There’s an old saying among politicians that “there’s only one taxpayer.”
Whether specific tax dollars go to Ottawa, Victoria or various municipalities, taxpayers have a right to know they’re getting value for their money.
They have a right to know where their money goes, and how it’s spent.
The Auditor General for Local Government Act is a positive step in that direction.
The idea is to create an office that will conduct performance audits of local government operations, share best practices and ideas from other jurisdictions, and provide objective advice to help them be more efficient and effective.
This AGLG will not cost local governments a penny—in fact, the province will fund the AGLG office.
But this is not about increasing provincial supervision over local governments. It is about providing an independent opinion about the effectiveness, efficiency and economy of local government programs.
The NDP has argued that the Inspector of Municipalities can handle these duties. The inspector’s main role is to approve long-term capital borrowing and financial strategies for local government.
It would be a potential conflict of interest if the inspector were to approve borrowing for a project, and then judge whether the local government has implemented that project efficiently and effectively.
The Auditor General for Local Government, on the other hand, would be independent and offer objective, non-binding advice.
Local governments can then choose whether or not to heed this advice, based on what makes sense for their communities and the priorities of their citizens.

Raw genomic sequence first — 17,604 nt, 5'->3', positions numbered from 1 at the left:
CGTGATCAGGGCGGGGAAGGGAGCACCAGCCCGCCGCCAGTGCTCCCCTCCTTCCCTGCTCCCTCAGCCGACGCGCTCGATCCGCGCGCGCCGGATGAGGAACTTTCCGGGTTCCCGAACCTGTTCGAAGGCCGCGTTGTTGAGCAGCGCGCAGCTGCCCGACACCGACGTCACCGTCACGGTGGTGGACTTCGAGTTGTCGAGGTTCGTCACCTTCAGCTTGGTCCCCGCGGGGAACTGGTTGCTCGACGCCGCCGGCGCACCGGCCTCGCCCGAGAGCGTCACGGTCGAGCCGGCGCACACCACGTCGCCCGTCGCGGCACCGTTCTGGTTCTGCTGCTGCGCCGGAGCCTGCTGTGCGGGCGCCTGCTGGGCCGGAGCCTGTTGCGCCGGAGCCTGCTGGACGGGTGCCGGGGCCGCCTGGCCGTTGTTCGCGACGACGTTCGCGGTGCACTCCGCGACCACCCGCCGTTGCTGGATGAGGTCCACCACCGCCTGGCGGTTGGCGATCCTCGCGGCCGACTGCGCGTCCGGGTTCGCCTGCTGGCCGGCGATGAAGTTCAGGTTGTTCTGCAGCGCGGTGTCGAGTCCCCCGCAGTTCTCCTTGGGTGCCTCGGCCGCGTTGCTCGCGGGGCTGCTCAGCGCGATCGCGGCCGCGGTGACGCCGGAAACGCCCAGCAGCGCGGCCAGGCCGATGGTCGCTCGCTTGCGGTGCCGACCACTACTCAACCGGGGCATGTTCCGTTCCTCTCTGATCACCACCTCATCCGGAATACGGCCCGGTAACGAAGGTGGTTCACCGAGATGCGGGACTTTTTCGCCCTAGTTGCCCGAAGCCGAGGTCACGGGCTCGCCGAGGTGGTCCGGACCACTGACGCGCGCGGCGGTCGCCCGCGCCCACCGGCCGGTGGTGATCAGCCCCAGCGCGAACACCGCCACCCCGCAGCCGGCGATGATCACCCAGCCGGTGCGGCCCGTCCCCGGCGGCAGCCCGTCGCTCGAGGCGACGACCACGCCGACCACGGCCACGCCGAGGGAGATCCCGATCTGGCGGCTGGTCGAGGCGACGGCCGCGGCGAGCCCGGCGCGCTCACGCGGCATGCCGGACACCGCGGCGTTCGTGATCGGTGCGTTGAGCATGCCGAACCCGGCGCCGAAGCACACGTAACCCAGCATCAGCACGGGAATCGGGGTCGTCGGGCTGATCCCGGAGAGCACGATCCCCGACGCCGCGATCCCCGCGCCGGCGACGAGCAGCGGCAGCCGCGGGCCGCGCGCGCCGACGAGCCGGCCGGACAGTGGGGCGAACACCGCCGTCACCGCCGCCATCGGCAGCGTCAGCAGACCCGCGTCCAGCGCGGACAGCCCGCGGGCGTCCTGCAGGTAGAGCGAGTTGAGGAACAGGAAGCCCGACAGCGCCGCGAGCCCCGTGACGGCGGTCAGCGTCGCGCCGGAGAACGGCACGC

Property taxes increase for many reasons, but one of them is project cost overrun—the Auditor General for Local Government can help address that.
For a concrete example, consider West Kelowna’s Royal LePage Arena.
A few years ago, the Central Okanagan Regional District held a referendum to approve construction of an arena. The referendum set a borrowing limit of just under $3.3 million, on a construction budget of just over $5.1 million.
For a variety of reasons, the final cost ended up more than doubling, at over $12.7 million.
The project lacked adequate controls and clearly defined accountability; the public’s consent for the cost increases was not obtained; and success was not defined as “on budget.”
The District of West Kelowna, in reviewing this project, provided a report for council, “Lessons Learned From The building of Royal LePage Place,” available on the district’s website.
An Auditor General for Local Government could have reviewed this project and provided objective, independent advice during construction. In short, it could have saved money for taxpayers.
There are plenty of other examples of programs the AGLG could review, from garbage collection services to environmental conservation programs to fire services.
Each could be audited to see if it operates in the most cost-effective manner, if it achieves its objectives, and if it could be more efficiently organized.
Eliminating waste, sharing best practices, and keeping costs down: these aren’t partisan issues, but goals shared by every town, city, and municipal district.